The other day I was looking through the On This Day app in Facebook and came across and old client of mine whom I had connected with back in 2008. As I hadn’t heard from him for a while, I popped over to his website to see what was new with him. It hadn’t been updated in several years and my first thought was “I wonder if he’s still in business?”
Then I thought to look at my site. I hadn’t posted a blog in over a month and my portfolio is missing about a year’s worth of work. Yikes! Fortunately, I don’t have the post date feature turned on so unless someone is visiting my site every week (you all are, right?) it’s a little easier to hide the gaps. But that little voice in my head was telling me I needed to do some work on my site. Especially as I had just received a referral from a client and wanted to send out an email to follow up.
So I spent the morning scrambling to put up some new portfolio items before sending off the email, scheduled a few more update dates in my calendar and committed to writing this post.
Why is it so hard for digital marketing specialists to keep their own websites up to date? I mean, after all, I make my living out of helping other people keep their blogs current and their social media profiles active but it’s always so challenging to keep current on my own.
I’m busy… I’d rather be helping others… I’d rather be coding… there’s always a more important client deadline to meet… all these reasons come to mind when I think about the reasons for the gaps. Even as I’m writing this post, three client emails have hit my inbox with approval on an autoresponder series I wrote, a video outro that is approved for deployment and a password I needed to complete a social media audit. And with each chime of my inbox, my first impulse was to stop this post and get to work.
My reasons for not keeping my website updated are eerily similar to the reasons clients give me when they first speak to me about hiring a digital marketing specialist. Maybe I need to hire myself or at the very least, teach iKitten to code. It’s like I tell my clients: “You have to keep that marketing funnel flowing and working for you. The last thing you want is to have a potential client visiting your site and your most recent post is from last year.” D’oh!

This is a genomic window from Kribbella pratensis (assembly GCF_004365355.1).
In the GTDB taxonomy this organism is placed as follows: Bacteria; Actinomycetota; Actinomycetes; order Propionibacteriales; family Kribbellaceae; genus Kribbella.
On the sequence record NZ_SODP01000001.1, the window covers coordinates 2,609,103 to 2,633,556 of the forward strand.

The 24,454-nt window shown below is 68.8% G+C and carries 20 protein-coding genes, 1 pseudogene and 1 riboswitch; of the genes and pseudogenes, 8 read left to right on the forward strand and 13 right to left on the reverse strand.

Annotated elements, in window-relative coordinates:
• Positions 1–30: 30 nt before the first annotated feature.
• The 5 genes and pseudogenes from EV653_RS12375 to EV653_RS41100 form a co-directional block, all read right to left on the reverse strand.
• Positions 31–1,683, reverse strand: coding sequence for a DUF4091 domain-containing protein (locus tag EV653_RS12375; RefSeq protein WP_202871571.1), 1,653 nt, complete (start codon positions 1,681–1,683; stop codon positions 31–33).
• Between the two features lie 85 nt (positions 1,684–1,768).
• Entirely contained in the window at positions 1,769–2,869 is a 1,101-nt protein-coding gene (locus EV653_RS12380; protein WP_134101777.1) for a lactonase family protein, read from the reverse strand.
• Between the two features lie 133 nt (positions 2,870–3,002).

If you’re struggling to keep your website updated, here are a few ideas to kickstart your blogging efforts.
1. Find Your “Why”
Your WHY affects everything. You’ve likely defined your WHY for your business: the thing that motivates you to jump out of bed every day and share your gifts and talents with the world. That’s the macro-level reason why you do what you do.
But how does that translate to keeping your website updated? Drilling it down to a micro-level, one way to find motivation is to look at your Google Analytics stats. Knowing how many people visit (or don’t visit) your website can be a powerful motivator.
If no one is visiting your site, ask yourself WHY? If it’s merely a matter of not having updated your site in several months, that’s an easy problem to fix. If you’re regularly creating content but not sharing it, also easy to fix. If you’re creating and sharing content and no one is visiting, maybe the content you are creating needs a little work. Still fixable, just takes a little more time. The important thing to remember is that there are solutions as long as you take action.
If people are visiting your site, guess what… what you’re doing is working. Okay so maybe your numbers aren’t in the hundreds of thousands but that’s okay. You have some place to start. Be motivated to serve the people who are visiting your site and following you. Make every connection count. People are coming to your site and they deserve to see the best content you can offer them.